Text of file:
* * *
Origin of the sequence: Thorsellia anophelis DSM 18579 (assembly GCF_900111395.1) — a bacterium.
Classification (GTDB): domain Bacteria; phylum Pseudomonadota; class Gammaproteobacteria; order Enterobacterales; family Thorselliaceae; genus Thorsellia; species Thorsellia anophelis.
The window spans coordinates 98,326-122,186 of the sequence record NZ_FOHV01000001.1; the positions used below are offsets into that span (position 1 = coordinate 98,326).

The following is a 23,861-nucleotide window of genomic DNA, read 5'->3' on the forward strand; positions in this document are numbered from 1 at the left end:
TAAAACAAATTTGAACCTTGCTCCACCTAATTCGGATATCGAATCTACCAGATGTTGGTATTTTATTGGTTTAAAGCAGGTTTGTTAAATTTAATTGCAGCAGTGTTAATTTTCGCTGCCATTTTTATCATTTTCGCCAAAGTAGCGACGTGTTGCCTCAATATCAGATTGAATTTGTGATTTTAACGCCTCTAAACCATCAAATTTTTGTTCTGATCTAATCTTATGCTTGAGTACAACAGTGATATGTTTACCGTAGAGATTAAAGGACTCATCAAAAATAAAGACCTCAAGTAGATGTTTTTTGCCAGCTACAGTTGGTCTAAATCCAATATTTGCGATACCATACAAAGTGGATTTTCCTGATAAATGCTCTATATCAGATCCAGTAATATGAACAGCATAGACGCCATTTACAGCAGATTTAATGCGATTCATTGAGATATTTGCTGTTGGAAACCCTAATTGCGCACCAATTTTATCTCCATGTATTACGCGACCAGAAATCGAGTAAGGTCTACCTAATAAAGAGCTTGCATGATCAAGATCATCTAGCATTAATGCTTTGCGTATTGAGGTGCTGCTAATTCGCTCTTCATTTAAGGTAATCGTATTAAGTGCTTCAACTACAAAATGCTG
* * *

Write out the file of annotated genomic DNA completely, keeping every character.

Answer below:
Origin of the sequence: Thorsellia anophelis DSM 18579 (assembly GCF_900111395.1) — a bacterium.
Classification (GTDB): domain Bacteria; phylum Pseudomonadota; class Gammaproteobacteria; order Enterobacterales; family Thorselliaceae; genus Thorsellia; species Thorsellia anophelis.
The window spans coordinates 98,326-122,186 of the sequence record NZ_FOHV01000001.1; the positions used below are offsets into that span (position 1 = coordinate 98,326).

The following is a 23,861-nucleotide window of genomic DNA, read 5'->3' on the forward strand; positions in this document are numbered from 1 at the left end:
TAAAACAAATTTGAACCTTGCTCCACCTAATTCGGATATCGAATCTACCAGATGTTGGTATTTTATTGGTTTAAAGCAGGTTTGTTAAATTTAATTGCAGCAGTGTTAATTTTCGCTGCCATTTTTATCATTTTCGCCAAAGTAGCGACGTGTTGCCTCAATATCAGATTGAATTTGTGATTTTAACGCCTCTAAACCATCAAATTTTTGTTCTGATCTAATCTTATGCTTGAGTACAACAGTGATATGTTTACCGTAGAGATTAAAGGACTCATCAAAAATAAAGACCTCAAGTAGATGTTTTTTGCCAGCTACAGTTGGTCTAAATCCAATATTTGCGATACCATACAAAGTGGATTTTCCTGATAAATGCTCTATATCAGATCCAGTAATATGAACAGCATAGACGCCATTTACAGCAGATTTAATGCGATTCATTGAGATATTTGCTGTTGGAAACCCTAATTGCGCACCAATTTTATCTCCATGTATTACGCGACCAGAAATCGAGTAAGGTCTACCTAATAAAGAGCTTGCATGATCAAGATCATCTAGCATTAATGCTTTGCGTATTGAGGTGCTGCTAATTCGCTCTTCATTTAAGGTAATCGTATTAAGTGCTTCAACTACAAAATGCTG